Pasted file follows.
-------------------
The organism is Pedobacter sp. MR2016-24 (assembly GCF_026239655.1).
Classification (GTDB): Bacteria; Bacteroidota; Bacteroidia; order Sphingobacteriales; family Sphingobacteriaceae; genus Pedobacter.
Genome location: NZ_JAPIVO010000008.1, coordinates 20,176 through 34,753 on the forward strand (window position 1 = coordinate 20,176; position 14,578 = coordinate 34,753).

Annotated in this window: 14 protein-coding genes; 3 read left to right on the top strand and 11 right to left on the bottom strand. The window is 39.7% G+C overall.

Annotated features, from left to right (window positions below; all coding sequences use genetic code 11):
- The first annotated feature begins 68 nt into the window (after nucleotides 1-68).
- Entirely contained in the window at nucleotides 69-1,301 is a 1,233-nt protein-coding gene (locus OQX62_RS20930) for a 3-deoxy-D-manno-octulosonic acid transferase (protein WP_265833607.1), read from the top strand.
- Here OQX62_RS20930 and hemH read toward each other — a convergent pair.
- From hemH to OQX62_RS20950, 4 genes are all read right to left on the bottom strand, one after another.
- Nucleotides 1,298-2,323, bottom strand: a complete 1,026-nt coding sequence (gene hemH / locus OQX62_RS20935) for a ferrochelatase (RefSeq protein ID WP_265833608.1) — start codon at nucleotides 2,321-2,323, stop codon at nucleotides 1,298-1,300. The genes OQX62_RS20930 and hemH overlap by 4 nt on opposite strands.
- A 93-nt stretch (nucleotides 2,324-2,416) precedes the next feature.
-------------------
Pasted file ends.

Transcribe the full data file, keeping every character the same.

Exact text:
The organism is Pedobacter sp. MR2016-24 (assembly GCF_026239655.1).
Classification (GTDB): Bacteria; Bacteroidota; Bacteroidia; order Sphingobacteriales; family Sphingobacteriaceae; genus Pedobacter.
Genome location: NZ_JAPIVO010000008.1, coordinates 20,176 through 34,753 on the forward strand (window position 1 = coordinate 20,176; position 14,578 = coordinate 34,753).

Annotated in this window: 14 protein-coding genes; 3 read left to right on the top strand and 11 right to left on the bottom strand. The window is 39.7% G+C overall.

Annotated features, from left to right (window positions below; all coding sequences use genetic code 11):
- The first annotated feature begins 68 nt into the window (after nucleotides 1-68).
- Entirely contained in the window at nucleotides 69-1,301 is a 1,233-nt protein-coding gene (locus OQX62_RS20930) for a 3-deoxy-D-manno-octulosonic acid transferase (protein WP_265833607.1), read from the top strand.
- Here OQX62_RS20930 and hemH read toward each other — a convergent pair.
- From hemH to OQX62_RS20950, 4 genes are all read right to left on the bottom strand, one after another.
- Nucleotides 1,298-2,323, bottom strand: a complete 1,026-nt coding sequence (gene hemH / locus OQX62_RS20935) for a ferrochelatase (RefSeq protein ID WP_265833608.1) — start codon at nucleotides 2,321-2,323, stop codon at nucleotides 1,298-1,300. The genes OQX62_RS20930 and hemH overlap by 4 nt on opposite strands.
- A 93-nt stretch (nucleotides 2,324-2,416) precedes the next feature.